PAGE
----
“Jumbo Joe” has been sidelined since April 2 with a knee/lower-body issue. He’s back tonight as the series shifts to the Shark Tank for a pivotal contest.

Interestingly, the Sharks are placing Thornton back into the lineup in place of speedy (but hot-and-cold) winger Mikkel Boedker.

So, the Sharks get bigger, more bearded and more experienced … though the speed disparity, at times, could be quite glaring when a (possibly hobbled) Thornton is out there with Connor McDavid.

Stream Sharks vs. Oilers on NBC Sports

The Oilers have good injury news of their own, too, as Oscar Klefbom is good to go.

Jannik Hansen practices on Sharks’ top line

Getty
2 Comments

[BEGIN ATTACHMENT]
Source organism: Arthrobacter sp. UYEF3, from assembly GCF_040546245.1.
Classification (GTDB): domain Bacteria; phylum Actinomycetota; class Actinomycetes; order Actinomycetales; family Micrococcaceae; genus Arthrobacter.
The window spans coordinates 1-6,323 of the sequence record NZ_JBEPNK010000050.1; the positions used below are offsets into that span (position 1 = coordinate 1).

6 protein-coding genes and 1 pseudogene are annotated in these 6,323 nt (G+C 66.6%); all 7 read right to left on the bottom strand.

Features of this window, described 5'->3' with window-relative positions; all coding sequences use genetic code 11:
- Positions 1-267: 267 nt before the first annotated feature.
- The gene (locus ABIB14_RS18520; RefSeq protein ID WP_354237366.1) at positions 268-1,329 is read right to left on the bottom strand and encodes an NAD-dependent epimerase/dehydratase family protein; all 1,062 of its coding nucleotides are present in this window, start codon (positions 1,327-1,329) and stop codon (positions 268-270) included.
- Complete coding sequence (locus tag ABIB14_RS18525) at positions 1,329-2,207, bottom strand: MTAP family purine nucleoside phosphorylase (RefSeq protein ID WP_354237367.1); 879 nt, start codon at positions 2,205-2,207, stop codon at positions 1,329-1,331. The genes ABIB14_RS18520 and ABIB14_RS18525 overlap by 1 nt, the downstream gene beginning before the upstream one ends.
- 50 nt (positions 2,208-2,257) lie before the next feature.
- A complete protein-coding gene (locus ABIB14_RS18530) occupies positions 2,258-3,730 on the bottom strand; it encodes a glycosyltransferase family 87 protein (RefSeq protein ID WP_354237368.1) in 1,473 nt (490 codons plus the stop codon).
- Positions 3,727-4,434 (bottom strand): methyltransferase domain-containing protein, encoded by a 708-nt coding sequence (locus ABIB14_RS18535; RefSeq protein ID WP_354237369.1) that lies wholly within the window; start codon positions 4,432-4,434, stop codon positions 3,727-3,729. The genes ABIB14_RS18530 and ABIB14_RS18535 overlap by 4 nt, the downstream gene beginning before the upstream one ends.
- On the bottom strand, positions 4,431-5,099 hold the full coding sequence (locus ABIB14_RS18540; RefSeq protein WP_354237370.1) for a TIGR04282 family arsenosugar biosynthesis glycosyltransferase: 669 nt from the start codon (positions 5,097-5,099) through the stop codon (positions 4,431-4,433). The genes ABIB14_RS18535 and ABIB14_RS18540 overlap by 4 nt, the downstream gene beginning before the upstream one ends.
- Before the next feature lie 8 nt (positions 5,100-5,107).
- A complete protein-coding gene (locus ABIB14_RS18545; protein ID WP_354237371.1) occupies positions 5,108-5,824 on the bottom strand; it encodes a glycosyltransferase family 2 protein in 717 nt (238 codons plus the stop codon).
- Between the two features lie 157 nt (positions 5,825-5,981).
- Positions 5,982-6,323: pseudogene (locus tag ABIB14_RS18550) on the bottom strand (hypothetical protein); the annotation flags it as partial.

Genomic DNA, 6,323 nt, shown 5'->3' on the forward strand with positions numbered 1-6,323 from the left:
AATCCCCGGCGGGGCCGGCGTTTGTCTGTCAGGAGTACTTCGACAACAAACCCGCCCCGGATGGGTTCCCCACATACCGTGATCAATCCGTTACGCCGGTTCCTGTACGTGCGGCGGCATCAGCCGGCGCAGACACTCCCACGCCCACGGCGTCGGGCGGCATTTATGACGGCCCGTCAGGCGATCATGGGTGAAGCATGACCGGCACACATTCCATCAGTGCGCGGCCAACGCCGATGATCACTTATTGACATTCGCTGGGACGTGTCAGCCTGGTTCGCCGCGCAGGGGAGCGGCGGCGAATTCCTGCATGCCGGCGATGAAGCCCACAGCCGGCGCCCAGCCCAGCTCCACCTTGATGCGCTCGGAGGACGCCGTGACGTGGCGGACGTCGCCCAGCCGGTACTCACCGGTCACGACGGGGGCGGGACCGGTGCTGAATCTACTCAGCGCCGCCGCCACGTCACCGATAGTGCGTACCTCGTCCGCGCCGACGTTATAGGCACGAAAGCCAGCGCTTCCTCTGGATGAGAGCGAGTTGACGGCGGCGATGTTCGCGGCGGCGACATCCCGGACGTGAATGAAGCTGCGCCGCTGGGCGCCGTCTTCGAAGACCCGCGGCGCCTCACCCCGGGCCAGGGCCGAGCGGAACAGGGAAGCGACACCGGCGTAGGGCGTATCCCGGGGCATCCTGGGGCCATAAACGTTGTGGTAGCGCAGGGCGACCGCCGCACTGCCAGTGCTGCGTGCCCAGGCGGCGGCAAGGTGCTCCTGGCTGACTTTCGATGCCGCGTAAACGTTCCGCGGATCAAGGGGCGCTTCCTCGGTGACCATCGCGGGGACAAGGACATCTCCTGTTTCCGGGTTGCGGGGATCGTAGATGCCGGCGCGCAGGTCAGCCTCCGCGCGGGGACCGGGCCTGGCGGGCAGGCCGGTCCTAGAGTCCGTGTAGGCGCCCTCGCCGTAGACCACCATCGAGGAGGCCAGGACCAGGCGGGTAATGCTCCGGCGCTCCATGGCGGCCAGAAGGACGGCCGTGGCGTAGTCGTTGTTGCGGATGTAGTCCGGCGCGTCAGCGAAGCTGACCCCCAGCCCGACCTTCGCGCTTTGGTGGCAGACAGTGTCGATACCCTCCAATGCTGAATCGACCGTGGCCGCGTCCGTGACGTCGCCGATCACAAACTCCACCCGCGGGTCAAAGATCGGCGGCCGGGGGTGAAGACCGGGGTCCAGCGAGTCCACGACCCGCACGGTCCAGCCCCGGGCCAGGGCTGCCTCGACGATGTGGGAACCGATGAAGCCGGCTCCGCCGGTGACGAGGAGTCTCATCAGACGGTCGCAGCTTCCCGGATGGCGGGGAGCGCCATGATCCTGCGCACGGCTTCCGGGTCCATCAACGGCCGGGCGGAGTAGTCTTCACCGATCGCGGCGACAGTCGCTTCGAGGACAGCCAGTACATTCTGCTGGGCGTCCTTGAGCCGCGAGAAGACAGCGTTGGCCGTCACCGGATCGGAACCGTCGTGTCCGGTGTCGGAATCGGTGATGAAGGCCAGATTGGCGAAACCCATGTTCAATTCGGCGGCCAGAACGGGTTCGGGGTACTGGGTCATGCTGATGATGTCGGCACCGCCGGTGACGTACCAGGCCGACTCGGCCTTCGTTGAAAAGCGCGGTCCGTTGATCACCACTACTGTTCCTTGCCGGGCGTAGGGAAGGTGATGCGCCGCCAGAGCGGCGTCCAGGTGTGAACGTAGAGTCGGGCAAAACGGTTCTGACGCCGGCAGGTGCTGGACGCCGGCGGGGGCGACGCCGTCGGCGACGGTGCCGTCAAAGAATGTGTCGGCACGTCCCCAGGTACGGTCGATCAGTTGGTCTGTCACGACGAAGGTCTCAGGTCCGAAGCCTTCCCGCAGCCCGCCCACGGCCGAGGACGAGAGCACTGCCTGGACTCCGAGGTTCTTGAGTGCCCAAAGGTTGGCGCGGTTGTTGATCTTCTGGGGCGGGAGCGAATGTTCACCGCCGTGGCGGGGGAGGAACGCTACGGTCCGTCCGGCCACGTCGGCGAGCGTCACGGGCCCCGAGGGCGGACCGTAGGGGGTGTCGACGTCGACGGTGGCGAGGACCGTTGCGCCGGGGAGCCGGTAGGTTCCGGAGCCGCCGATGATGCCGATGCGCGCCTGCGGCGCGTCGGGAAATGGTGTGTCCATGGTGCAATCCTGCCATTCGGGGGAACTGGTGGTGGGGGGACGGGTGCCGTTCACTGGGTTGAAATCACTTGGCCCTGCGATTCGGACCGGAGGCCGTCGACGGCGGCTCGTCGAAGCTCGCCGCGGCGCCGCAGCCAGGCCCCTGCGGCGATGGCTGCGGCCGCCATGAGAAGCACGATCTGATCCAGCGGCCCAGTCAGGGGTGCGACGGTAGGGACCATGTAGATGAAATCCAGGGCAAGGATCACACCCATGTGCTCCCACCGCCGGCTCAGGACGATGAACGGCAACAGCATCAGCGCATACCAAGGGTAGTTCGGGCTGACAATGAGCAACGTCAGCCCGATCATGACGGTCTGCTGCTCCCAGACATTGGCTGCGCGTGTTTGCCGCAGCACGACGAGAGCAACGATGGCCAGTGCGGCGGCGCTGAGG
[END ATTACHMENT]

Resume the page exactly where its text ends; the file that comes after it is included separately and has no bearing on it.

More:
Jannik Hansen is starting right at the top.

At today’s Sharks practice, the speedy winger, acquired last week in a trade with the Canucks, was skating on San Jose’s top line with Joe Thornton and Joe Pavelski.

Patrick Marleau, Logan Couture, and Mikkel Boedker comprised the second line. Then came the trio of Joonas Donskoi, Tomas Hertl, and Melker Karlsson. And finally, on the fourth line, it was Marcus Sorensen, Chris Tierney, and Joel Ward.

That Hansen is starting on the top line should come as no surprise. The 30-year-old spent time in Vancouver with the Sedin twins on the Canucks’ top line. And if it’s not a fit with Thornton and Pavelski in San Jose, Hansen has the versatility to play further down the lineup.

Hansen is expected to make his San Jose debut tomorrow against the visiting Washington Capitals.

The Sharks also assigned forward Kevin Labanc to the AHL today.

Related: Hansen adds more speed to Sharks, who were already faster